By January 12, 2017 Read More →

Peabody Energy secures $1.5 billion in financing to exit Chapter 11

Peabody Energy

Peabody Energy has yet to show how the company will guarantee the $1 billion in future mine cleanup costs previously covered by the “self-bonding” program. Company photo.

Peabody Energy entered bankruptcy in 2016

CHICAGO, Jan 12 (Reuters) – Peabody Energy Corp said on Thursday that a group of banks, including affiliates of Goldman Sachs Group Inc and JPMorgan Chase Bank, has pledged a combined $1.5 billion in loans to help the coal producer exit bankruptcy in the coming months.

The cash will be used to cover claims by Peabody’s secured lenders and provide “a strong foundation” for its capital structure when it emerges from the roughly $8 billion Chapter 11 bankruptcy it filed last April, according to court documents.

Affiliates of Credit Suisse AG and Macquarie Group Ltd are also part of the group that has signed on to the new financing.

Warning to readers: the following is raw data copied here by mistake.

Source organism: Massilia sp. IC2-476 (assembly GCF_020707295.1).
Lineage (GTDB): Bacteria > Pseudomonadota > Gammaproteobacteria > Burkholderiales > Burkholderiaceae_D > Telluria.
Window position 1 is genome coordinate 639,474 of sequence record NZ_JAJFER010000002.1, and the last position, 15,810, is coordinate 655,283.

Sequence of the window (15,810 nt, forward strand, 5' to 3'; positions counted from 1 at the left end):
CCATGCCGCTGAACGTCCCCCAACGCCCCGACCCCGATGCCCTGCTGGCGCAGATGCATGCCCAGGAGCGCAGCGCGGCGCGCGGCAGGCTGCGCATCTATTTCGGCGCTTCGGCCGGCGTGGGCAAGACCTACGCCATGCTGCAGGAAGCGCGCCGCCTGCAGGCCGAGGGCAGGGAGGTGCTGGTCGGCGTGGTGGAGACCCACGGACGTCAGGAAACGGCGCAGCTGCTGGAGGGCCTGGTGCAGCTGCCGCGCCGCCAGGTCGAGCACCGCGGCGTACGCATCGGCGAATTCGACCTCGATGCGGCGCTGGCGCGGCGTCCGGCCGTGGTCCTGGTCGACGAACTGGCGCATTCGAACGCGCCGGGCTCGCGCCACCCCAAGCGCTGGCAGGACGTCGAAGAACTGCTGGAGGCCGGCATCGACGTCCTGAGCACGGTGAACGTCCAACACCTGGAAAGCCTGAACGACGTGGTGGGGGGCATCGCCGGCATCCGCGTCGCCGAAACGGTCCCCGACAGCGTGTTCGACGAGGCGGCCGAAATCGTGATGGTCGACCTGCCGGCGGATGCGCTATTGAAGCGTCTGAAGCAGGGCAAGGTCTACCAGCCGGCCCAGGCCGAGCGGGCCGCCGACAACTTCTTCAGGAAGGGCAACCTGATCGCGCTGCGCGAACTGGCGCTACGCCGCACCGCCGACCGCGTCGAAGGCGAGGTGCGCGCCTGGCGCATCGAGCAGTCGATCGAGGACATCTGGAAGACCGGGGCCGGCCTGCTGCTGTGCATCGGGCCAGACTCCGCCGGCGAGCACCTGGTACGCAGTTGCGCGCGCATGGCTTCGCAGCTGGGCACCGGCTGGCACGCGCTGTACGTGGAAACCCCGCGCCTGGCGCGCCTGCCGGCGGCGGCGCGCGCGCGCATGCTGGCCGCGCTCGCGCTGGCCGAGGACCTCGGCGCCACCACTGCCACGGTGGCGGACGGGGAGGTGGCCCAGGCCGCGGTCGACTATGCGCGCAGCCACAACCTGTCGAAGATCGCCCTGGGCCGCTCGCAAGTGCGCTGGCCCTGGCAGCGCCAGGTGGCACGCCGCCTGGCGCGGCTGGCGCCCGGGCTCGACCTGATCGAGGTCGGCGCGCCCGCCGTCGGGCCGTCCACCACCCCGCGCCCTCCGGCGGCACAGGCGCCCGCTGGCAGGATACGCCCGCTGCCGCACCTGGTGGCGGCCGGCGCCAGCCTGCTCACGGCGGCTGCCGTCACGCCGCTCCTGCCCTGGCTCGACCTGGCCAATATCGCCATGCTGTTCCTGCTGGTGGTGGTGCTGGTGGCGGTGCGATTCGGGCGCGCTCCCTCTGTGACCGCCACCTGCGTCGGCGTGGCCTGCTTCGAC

Peabody, with 6.3 billion tons of proven and probable coal reserves, joined other U.S. coal producers in bankruptcy last year when falling prices left it unable to service billions of dollars in debt taken on to finance expansion in Australia.

The company expects to exit Chapter 11 in the second quarter of this year with a plan, supported by most of its creditors, to cut more than $5 billion of debt and raise new capital through a $750 million private placement and a $750 million rights offering.

Peabody has not yet explained how it will guarantee about $1 billion in future mine cleanup costs previously covered by “self-bonding,” a federal program that exempt large miners from setting aside cash or collateral to ensure mined land is returned to its natural setting, as required by law.

The practice came under scrutiny following Chapter 11 filings by U.S. coal producers that held a total of $3.6 billion in self-bonds as of July, raising concerns that taxpayers could some day be stuck with the cost of cleaning up mined land.

(Reporting by Tracy Rucinski; Editing by Alan Crosby)


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